MAILDULF or MAILDUF (d. 675?) was a Scottish or Irish teacher who gave his name to the town of Malmesbury (‘quod Maildufi urbem nuncupant,’ Beda, Hist. Eccl. v. 18; ‘in Maldubia civitate,’ Jaffé, Mon. Mog. p. 300), and, jointly with Hadrian, claims the honour of having been Aldhelm's master [see Aldhelm]. Bishop Stubbs gives the name in its written Irish form as Maeldubh, which written phonetically is Mailduf. It is a common name among Irish saints. That the teacher of Aldhelm was of Scottish or Irish birth is proved by a letter written to Aldhelm by a Scottish or Irish pupil (‘Scottus ignoti nominis’), who says that he claims common nationality with the holy man who was Aldhelm's teacher (ib. p. 34). William of Malmesbury, whose account of Aldhelm may be accepted in its main outline, says that one Meldum or Meildulf, of Scottish race, a philosopher by erudition, and a monk by profession, first came to the spot now called Malmesbury as a hermit, but the densely wooded region he had chosen for his dwelling, though it offered the advantage of complete retirement, gave him no means of procuring a livelihood. To avoid the risk of starvation he opened a school, and began to teach philosophy and dialectics. But Aldhelm was not remarkable for his attainments in either subject, and this curriculum was probably suggested to William of Malmesbury by his own educational experiences. More probably reading of the holy scriptures, arithmetic, astronomy, Latin, and Greek were the school subjects—in these Aldhelm claimed proficiency (ib. pp. 32 sq.) Mailduf's school must have attained a certain celebrity to secure such a pupil as Aldhelm, who very probably was of royal birth. Pechthelm, afterwards bishop of Whitherne, is mentioned by Bede as for some time a fellow-monk and deacon with Aldhelm (Hist. Eccl. v. 18), and this may have been when Aldhelm was under Mailduf.
William of Malmesbury calls Mailduf's school a monastery, and quotes a bull of privilege from Pope Sergius (Gesta Pontiff. i. 335) in which Mailduf is mentioned as founder of the monastery, and which is accepted as genuine (Jaffé, Reg. Pont. Rom. p. 245, No. 2140). He adds that a little church, traditionally said to have been built by Mailduf, was existing a few years before he wrote (Gesta Pontiff. p. 345), and this may possibly have been attached to Mailduf's school, which was dedicated to St. Peter and St. Paul (ib.) When Aldhelm had learned all he could of Mailduf, he is said to have proceeded to Canterbury and studied under Hadrian (Stubbs, Dict. Christian Biog. s. v. ‘Theodore of Tarsus’). Later, it is stated, he returned to Mailduf and took the monastic habit in his community (Gesta Pontiff. p. 333). What were its rules and organisation it is impossible to say. Possibly it approached to the form of society described by Adamnan in his ‘Life of Columba;’ or the organisation may have been still looser and approximated rather to the form of Irish school existing at Glastonbury in the childhood of Dunstan. William of Malmesbury further reports that Mailduf was buried in the great church at Malmesbury, and that his bones were turned out by Warin, the first Norman abbot (ib. p. 421). Leland quotes, besides William of Malmesbury's account in the ‘Gesta Pontificum,’ another story from a history of Malmesbury which he attributes to the same pen. This history is no longer forthcoming, and Leland's quotations do not tally with William's version in the ‘Gesta Pontificum.’ His extract contains an amount of precise detail about Mailduf that renders it very questionable. According to this story he came as a hermit to live near the castle at Bladon or Bladow, called in Saxon Ingelborne Castle, built by Dunwallo Mulmutius not far from the royal residence of Brokenborough, Wiltshire. Mailduf obtained leave to build a hut under the shelter of this castle, and there began his school. The same tract is the authority for the possibly true statement that Mailduf lived for fourteen years after Aldhelm received the tonsure, and died at Winchester during the episcopate of Leutherius (670–6), who conferred the abbacy on Aldhelm after Mailduf's death (Leland, Collectanea, quoted in Dugdale's Monasticon, i. 257). Another suggestion is that Aldhelm received the abbacy before Mailduf's death, after old age had compelled him to retire. The year 675 may be best accepted as that of his death or resignation. His successor, Aldhelm, is said to have been abbot thirty-three years at his death in 709, and to have entered on his office before Leutherius was dead, in 676; while a spurious charter, which may be correctly dated, claims to have been conferred in 675 by Leutherius on Aldhelm as abbot (but cf. Hahn, Boniface und Lull, p. 9, note 1).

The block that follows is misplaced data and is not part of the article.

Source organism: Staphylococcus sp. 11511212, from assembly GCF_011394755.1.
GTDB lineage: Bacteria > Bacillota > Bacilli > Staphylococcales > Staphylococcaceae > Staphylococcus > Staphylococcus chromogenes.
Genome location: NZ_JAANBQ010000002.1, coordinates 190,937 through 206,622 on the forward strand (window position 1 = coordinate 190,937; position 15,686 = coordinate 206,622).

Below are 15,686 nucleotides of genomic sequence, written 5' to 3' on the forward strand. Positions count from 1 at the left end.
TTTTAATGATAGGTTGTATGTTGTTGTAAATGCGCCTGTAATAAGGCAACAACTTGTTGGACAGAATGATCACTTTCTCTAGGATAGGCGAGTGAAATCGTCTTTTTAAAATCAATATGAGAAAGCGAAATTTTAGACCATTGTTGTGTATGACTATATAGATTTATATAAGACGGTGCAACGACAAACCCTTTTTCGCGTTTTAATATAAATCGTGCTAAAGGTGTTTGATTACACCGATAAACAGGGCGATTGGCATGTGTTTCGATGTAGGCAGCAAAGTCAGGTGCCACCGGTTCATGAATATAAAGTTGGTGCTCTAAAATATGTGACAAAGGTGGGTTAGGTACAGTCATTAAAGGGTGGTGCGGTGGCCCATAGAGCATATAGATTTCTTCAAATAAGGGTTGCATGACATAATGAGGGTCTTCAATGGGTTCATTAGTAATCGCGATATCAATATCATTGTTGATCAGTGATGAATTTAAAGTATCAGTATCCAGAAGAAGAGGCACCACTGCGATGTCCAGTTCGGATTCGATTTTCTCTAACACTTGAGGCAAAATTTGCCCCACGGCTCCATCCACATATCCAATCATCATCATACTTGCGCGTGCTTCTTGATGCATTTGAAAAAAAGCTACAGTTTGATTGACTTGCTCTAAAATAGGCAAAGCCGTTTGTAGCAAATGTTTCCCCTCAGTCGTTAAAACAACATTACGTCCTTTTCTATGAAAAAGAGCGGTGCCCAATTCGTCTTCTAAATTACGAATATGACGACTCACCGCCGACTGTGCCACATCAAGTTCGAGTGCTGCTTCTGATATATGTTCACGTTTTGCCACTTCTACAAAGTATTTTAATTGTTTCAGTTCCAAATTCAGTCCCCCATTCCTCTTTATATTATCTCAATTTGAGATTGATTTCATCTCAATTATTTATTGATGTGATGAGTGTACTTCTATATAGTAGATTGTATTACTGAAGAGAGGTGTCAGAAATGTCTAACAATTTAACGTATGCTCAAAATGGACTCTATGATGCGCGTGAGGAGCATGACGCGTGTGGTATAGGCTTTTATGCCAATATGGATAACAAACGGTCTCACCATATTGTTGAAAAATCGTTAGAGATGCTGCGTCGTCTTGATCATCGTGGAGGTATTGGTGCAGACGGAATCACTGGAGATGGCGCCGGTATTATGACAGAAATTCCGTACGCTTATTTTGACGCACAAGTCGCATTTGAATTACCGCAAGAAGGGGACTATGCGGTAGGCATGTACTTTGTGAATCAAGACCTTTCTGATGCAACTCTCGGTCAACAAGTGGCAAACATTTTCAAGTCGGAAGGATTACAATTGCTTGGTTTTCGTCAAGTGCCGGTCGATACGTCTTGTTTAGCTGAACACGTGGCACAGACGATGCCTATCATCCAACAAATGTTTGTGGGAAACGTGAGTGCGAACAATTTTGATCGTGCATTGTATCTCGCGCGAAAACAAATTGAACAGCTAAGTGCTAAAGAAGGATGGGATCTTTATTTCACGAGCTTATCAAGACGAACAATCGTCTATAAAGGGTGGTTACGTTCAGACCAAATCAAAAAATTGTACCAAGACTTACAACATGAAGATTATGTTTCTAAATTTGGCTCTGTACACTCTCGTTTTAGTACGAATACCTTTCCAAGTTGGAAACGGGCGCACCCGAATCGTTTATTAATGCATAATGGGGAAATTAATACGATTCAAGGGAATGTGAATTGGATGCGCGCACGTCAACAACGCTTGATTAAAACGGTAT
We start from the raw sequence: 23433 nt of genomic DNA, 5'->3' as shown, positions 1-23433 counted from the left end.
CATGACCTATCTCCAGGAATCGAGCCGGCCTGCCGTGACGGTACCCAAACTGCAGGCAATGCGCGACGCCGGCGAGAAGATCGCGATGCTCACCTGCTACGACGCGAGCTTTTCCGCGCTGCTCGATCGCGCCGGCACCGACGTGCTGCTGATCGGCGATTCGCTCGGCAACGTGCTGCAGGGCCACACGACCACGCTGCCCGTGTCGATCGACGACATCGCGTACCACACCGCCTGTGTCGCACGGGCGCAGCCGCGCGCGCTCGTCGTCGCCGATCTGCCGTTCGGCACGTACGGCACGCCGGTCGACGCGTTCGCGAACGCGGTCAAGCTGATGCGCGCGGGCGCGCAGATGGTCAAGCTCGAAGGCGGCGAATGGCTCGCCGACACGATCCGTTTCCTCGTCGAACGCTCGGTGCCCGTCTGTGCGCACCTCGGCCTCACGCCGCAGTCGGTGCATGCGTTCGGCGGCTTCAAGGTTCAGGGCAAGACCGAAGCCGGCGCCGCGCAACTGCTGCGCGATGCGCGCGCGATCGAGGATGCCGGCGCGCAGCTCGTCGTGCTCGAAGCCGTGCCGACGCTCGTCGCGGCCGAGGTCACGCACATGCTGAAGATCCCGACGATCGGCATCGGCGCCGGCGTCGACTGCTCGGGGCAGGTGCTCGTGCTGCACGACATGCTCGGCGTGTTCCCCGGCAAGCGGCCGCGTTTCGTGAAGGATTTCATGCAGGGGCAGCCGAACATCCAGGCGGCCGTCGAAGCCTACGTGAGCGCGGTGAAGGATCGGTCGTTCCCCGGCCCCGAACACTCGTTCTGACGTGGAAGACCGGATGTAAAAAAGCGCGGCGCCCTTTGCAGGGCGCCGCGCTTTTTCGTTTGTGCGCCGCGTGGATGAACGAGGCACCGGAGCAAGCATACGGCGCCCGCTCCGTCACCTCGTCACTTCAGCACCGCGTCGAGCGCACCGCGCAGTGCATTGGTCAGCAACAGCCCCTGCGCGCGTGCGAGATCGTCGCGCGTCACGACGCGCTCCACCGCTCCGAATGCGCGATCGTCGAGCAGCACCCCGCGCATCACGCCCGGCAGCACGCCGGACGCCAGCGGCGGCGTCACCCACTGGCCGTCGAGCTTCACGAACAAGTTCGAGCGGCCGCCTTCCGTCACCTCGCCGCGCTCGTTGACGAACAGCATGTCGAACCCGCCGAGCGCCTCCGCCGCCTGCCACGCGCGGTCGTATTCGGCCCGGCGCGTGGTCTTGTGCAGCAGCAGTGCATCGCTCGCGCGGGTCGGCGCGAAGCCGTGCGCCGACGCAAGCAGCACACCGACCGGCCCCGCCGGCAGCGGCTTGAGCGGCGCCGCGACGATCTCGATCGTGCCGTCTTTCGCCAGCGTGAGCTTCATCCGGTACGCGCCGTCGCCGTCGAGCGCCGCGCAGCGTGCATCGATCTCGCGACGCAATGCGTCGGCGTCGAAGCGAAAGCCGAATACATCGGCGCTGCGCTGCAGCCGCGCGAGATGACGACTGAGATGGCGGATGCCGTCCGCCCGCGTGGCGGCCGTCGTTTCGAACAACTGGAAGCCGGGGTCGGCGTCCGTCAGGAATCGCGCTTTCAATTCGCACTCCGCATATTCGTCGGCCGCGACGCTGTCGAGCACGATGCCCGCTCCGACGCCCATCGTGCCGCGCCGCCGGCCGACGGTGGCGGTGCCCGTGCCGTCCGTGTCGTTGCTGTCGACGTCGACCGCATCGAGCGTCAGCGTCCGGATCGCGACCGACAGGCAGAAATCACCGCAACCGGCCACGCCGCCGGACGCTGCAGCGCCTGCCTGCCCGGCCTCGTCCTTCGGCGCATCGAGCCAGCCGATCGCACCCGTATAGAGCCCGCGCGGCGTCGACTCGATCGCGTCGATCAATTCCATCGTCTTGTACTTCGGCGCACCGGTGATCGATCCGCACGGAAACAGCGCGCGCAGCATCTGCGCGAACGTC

[William of Malmesbury's Gesta Pontificum, ed. Hamilton; Jaffé's Monumenta Moguntiniana; Kemble's Codex Diplomaticus, xi; article ‘Mailduf’ in the Dict. of Christian Biog.]